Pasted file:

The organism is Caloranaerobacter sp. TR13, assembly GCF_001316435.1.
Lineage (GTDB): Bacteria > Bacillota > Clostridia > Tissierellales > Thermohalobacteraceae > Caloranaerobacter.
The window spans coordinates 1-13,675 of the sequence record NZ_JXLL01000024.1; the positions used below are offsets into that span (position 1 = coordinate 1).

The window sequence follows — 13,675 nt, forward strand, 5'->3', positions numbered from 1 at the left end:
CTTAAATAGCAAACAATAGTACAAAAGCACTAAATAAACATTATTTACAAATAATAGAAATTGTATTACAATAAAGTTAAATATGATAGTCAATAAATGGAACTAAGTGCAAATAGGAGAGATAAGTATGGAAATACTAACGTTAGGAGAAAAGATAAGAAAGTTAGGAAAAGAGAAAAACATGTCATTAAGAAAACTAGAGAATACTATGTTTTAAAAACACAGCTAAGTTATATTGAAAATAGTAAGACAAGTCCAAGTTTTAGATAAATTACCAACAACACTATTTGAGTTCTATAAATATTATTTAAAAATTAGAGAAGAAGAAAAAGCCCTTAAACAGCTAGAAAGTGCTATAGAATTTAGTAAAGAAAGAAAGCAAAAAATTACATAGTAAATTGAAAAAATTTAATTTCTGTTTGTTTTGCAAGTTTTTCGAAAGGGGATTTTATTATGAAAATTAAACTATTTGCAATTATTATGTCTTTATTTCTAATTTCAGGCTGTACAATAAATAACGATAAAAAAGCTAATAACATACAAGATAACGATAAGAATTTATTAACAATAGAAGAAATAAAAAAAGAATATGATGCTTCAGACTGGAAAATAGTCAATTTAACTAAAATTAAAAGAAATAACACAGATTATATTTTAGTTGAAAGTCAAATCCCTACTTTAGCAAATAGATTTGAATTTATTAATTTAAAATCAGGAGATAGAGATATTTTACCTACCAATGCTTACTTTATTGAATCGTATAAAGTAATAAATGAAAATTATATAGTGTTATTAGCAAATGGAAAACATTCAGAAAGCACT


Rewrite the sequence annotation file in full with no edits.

The organism is Caloranaerobacter sp. TR13, assembly GCF_001316435.1.
Lineage (GTDB): Bacteria > Bacillota > Clostridia > Tissierellales > Thermohalobacteraceae > Caloranaerobacter.
The window spans coordinates 1-13,675 of the sequence record NZ_JXLL01000024.1; the positions used below are offsets into that span (position 1 = coordinate 1).

The window sequence follows — 13,675 nt, forward strand, 5'->3', positions numbered from 1 at the left end:
CTTAAATAGCAAACAATAGTACAAAAGCACTAAATAAACATTATTTACAAATAATAGAAATTGTATTACAATAAAGTTAAATATGATAGTCAATAAATGGAACTAAGTGCAAATAGGAGAGATAAGTATGGAAATACTAACGTTAGGAGAAAAGATAAGAAAGTTAGGAAAAGAGAAAAACATGTCATTAAGAAAACTAGAGAATACTATGTTTTAAAAACACAGCTAAGTTATATTGAAAATAGTAAGACAAGTCCAAGTTTTAGATAAATTACCAACAACACTATTTGAGTTCTATAAATATTATTTAAAAATTAGAGAAGAAGAAAAAGCCCTTAAACAGCTAGAAAGTGCTATAGAATTTAGTAAAGAAAGAAAGCAAAAAATTACATAGTAAATTGAAAAAATTTAATTTCTGTTTGTTTTGCAAGTTTTTCGAAAGGGGATTTTATTATGAAAATTAAACTATTTGCAATTATTATGTCTTTATTTCTAATTTCAGGCTGTACAATAAATAACGATAAAAAAGCTAATAACATACAAGATAACGATAAGAATTTATTAACAATAGAAGAAATAAAAAAAGAATATGATGCTTCAGACTGGAAAATAGTCAATTTAACTAAAATTAAAAGAAATAACACAGATTATATTTTAGTTGAAAGTCAAATCCCTACTTTAGCAAATAGATTTGAATTTATTAATTTAAAATCAGGAGATAGAGATATTTTACCTACCAATGCTTACTTTATTGAATCGTATAAAGTAATAAATGAAAATTATATAGTGTTATTAGCAAATGGAAAACATTCAGAAAGCACT